What is copper?
Copper is an essential trace mineral that works to assist various enzymes that produce energy for the body, break down and absorb iron, and build red blood cells, collagen, connective tissue, and brain neurotransmitters.
Copper supports normal brain development and immune functions, and is a component of superoxide dismutase, an antioxidant enzyme that dismantles free radicals. Copper is absorbed in the small intestine and found mainly in bones and muscle tissue.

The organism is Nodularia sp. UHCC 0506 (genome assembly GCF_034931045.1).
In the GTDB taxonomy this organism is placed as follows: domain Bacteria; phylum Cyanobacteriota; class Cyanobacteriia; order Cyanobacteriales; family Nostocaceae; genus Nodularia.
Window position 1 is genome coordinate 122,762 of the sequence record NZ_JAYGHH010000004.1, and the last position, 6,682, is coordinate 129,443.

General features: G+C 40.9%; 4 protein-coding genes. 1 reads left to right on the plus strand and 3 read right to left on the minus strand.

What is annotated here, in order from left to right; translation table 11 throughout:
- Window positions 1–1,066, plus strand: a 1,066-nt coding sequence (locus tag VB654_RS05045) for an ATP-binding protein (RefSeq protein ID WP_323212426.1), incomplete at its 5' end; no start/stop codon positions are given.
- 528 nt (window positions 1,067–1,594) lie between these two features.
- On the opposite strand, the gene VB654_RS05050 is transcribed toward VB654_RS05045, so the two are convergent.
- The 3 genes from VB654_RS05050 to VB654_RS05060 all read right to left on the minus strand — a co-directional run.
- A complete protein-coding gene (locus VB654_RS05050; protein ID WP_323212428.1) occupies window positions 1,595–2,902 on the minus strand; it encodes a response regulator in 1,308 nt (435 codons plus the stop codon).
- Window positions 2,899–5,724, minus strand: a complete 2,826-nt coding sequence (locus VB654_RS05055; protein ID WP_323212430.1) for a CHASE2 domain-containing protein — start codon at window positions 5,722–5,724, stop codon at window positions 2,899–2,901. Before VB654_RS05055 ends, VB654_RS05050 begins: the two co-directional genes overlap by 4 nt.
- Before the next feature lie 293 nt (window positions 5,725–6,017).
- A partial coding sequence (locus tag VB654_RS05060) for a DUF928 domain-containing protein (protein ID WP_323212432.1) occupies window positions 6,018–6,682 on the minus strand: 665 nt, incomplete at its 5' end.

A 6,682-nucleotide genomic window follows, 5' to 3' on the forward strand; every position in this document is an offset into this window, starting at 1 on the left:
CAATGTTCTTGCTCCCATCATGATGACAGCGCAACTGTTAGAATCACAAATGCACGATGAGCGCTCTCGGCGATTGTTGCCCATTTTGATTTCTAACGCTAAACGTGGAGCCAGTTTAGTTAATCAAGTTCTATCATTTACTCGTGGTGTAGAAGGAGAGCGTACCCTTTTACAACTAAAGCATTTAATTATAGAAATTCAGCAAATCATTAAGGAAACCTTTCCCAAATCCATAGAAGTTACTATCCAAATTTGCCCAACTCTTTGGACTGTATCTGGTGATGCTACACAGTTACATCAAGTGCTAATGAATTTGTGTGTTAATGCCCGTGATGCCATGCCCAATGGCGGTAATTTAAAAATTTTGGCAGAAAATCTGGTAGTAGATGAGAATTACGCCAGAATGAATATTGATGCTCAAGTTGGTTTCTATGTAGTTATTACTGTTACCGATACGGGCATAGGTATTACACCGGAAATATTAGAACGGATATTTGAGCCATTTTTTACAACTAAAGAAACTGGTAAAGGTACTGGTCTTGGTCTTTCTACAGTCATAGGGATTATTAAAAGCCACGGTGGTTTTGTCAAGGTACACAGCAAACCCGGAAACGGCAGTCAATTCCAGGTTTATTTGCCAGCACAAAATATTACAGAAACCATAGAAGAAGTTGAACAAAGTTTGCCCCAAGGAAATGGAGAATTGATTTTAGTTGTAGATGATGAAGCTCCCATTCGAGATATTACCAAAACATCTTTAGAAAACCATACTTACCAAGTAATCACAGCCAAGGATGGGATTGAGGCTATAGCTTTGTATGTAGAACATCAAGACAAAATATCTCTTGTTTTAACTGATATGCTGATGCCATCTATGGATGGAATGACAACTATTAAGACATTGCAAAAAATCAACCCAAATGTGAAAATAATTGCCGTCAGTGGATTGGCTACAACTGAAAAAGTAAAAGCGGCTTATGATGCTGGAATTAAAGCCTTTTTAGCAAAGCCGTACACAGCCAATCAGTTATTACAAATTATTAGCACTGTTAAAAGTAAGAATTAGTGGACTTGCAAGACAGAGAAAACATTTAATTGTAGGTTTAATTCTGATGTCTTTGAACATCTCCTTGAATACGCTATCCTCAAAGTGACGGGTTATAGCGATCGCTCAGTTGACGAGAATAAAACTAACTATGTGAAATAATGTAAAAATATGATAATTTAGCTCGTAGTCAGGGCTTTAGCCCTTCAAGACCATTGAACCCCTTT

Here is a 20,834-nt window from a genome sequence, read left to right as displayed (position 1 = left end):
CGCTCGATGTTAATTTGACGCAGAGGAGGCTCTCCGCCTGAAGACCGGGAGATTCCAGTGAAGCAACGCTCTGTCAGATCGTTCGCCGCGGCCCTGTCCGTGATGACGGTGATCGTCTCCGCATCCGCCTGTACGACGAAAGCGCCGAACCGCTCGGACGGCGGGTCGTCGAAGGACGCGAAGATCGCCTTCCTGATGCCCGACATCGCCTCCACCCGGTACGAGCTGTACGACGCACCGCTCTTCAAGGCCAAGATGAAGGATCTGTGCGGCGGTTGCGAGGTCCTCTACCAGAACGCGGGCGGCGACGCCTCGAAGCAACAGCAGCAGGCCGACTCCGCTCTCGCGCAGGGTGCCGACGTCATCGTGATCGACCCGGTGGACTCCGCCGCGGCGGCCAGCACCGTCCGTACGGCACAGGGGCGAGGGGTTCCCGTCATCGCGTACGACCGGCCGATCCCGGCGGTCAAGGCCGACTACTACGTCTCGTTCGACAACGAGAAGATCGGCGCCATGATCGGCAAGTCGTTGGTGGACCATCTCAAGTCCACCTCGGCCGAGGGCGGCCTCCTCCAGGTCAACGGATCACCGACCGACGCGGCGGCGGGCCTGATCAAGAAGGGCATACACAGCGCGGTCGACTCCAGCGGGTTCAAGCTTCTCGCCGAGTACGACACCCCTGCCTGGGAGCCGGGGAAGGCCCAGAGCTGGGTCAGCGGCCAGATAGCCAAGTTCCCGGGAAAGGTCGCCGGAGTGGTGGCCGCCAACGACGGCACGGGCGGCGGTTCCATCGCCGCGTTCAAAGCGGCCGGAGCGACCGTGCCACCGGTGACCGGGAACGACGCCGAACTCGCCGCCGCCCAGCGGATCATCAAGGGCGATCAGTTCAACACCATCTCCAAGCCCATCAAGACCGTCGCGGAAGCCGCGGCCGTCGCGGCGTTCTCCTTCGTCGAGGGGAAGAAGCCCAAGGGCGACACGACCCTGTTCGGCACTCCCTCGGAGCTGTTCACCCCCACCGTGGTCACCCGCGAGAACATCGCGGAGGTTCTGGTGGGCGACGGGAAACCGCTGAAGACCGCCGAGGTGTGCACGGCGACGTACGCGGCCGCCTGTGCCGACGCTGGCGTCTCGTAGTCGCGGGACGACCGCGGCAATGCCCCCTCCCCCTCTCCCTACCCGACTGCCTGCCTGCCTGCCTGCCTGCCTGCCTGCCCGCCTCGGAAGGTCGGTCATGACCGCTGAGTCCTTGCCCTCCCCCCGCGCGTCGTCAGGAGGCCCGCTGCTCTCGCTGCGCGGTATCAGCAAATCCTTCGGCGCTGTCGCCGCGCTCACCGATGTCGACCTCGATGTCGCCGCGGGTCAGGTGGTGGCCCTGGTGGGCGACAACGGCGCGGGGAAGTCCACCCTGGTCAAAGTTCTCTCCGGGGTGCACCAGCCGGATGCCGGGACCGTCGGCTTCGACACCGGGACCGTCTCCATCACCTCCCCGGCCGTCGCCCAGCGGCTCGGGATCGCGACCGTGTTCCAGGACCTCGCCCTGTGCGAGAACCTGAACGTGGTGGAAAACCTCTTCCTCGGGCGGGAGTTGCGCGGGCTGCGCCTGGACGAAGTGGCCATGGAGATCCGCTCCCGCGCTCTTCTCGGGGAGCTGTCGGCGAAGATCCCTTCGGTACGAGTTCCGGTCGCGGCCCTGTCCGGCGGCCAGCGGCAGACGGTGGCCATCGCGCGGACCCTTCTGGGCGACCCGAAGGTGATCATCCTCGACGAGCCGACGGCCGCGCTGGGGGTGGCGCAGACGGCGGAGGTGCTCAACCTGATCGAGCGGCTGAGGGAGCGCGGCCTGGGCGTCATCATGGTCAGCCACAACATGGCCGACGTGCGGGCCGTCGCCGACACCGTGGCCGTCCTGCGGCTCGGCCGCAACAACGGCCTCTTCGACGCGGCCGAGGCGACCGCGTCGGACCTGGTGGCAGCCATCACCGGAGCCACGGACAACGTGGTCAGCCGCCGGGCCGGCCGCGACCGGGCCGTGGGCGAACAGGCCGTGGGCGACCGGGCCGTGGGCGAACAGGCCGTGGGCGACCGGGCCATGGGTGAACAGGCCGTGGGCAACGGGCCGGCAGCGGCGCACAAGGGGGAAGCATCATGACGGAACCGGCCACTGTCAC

- Makes energy
- Supports connective tissues and blood vessels
- Supports immune health
- Supports nervous system
- Helps cognitive development
- May lower the risk of Alzheimer’s disease
How much copper do you need per day?
Average daily recommended amounts are listed below in micrograms (mcg). 1 milligram (mg) is equal to 1000 micrograms (μg)
- Adult Women: 900 mcg
- Adult Men: 900 mcg
- Pregnant/Breastfeeding Women: 1,300 mcg
Natural sources of copper
- Beef liver
- Shellfish, such as oysters and crab
- Dark unsweetened chocolate
- Whole grains
Learn about copper deficiency symptoms.